Next, look at the implementation of the Render method. Put the previously parsed Mods and Dependencies into the template for rendering.

func (m *ModuleGraph) Render(w io.Writer) error {
    templ, err := template.New("graph").Parse(graphTemplate)
    if err != nil {
        return fmt.Errorf("templ.Parse: %v", err)

    if err := templ.Execute(w, map[string]interface{}{
        "mods":         m.Mods,
        "dependencies": m.Dependencies,
    }); err != nil {
        return fmt.Errorf("templ.Execute: %v", err)

    return nil

Now, all the work is done. Finally, the process is integrated into the main function. The next step is to use it.

User's experience

Let's start. In addition, I only test the use of this tool under Mac now. If you have any questions, please come up with them.

First, you need to install graphviz. The installation method is introduced at the beginning of this article. Choose your system installation method.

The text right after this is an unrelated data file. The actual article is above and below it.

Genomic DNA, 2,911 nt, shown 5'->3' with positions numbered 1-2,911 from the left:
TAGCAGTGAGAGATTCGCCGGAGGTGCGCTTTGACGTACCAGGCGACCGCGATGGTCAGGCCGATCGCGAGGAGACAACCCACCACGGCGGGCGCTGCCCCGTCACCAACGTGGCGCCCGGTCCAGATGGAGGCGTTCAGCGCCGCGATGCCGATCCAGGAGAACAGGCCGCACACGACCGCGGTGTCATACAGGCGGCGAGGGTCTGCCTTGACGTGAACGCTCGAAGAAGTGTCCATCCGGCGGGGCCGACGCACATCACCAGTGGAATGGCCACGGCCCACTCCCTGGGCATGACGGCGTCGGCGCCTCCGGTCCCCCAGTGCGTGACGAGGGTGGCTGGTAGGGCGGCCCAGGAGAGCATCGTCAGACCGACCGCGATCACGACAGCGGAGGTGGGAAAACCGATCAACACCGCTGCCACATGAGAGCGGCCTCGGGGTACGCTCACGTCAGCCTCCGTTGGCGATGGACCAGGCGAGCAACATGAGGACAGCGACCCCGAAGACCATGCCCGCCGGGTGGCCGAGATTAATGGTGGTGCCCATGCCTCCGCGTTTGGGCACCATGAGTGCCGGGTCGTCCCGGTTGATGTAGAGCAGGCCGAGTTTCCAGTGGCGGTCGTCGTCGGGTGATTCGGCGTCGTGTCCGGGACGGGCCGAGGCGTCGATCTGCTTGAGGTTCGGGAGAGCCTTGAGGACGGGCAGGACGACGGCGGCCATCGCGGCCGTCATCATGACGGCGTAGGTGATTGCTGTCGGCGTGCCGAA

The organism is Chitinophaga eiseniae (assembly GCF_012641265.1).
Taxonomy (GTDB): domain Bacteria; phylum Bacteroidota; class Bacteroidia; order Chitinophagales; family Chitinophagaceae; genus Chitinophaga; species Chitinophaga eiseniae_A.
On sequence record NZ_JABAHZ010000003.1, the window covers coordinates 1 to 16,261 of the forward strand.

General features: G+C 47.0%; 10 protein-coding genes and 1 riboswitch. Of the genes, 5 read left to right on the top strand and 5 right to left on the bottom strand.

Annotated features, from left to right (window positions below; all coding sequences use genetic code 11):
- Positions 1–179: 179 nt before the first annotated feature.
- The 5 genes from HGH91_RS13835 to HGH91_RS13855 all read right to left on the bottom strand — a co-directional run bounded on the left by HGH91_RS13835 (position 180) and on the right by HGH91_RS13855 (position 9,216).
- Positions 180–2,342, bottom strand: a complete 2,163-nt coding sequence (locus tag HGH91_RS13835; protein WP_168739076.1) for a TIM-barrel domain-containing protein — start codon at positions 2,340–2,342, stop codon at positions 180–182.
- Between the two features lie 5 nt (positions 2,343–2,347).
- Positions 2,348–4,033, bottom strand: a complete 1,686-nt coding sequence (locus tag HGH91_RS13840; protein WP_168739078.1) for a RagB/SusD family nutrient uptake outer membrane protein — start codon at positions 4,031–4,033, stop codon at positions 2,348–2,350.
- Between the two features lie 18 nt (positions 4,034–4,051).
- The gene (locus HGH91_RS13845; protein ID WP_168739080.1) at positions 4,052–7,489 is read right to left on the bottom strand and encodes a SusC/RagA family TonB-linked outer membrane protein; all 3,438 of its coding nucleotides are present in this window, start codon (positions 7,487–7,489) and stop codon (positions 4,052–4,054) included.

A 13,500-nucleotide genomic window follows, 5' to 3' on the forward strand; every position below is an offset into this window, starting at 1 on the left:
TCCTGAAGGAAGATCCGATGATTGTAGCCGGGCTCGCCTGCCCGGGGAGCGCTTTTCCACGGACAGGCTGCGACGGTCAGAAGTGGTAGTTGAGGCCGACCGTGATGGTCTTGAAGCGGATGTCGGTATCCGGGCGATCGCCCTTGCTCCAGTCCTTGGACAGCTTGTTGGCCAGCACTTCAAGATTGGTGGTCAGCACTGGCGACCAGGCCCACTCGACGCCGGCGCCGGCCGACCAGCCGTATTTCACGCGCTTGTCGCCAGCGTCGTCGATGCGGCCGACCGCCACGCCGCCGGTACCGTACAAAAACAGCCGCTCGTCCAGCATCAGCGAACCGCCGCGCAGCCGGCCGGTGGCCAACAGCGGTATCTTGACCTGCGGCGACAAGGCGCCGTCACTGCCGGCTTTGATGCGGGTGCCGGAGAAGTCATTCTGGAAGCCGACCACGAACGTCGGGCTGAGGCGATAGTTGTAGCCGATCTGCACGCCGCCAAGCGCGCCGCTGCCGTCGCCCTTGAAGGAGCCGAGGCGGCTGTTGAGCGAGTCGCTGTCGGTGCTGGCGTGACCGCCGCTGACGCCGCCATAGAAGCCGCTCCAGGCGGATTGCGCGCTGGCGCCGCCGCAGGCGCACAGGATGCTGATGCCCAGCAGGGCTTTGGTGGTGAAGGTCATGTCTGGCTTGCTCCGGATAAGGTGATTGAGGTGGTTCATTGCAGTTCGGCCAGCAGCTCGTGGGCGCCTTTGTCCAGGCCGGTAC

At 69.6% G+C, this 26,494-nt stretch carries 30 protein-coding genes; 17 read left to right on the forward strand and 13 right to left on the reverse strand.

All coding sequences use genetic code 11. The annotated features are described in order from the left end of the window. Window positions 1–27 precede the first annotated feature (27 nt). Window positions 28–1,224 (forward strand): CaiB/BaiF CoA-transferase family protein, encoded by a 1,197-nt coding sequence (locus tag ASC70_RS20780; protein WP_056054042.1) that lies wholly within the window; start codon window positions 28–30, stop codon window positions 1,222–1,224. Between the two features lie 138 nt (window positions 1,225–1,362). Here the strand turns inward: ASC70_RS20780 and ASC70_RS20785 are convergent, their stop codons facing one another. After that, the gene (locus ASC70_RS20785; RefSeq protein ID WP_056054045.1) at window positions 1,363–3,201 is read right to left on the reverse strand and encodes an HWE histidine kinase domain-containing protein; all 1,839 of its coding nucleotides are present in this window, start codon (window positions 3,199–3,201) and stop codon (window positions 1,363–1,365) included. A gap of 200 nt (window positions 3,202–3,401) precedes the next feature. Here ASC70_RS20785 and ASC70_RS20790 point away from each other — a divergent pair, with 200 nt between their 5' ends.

Next, install modv. The command is as follows:

$ go get

Installation complete! Simply test its use.

Take MacOS for example. Download the test library, Enter testmod directory to execute the command:

$ go mod graph | modv | dot -T png | open -f -a /Applications/

If the execution is successful, you will see the following effects:

It perfectly shows the dependencies among the modules.

Some thoughts

This is a practical article, from a simple idea to a successful presentation of a usable tool. Although, it is not difficult to develop. It only takes an hour or two from development to completion. But my feeling is that it's really a valuable tool.

There are still some ideas that have not been implemented and verified, such as whether it is convenient to display the dependency tree of a specific node rather than the whole project once the project is large. What's more, whether the gadget can generate some value when other projects migrate to the Go Module.

Welcome to my wechat account.

Keywords: Go github Linux Mac less

Added by altexis on Wed, 23 Oct 2019 09:06:16 +0300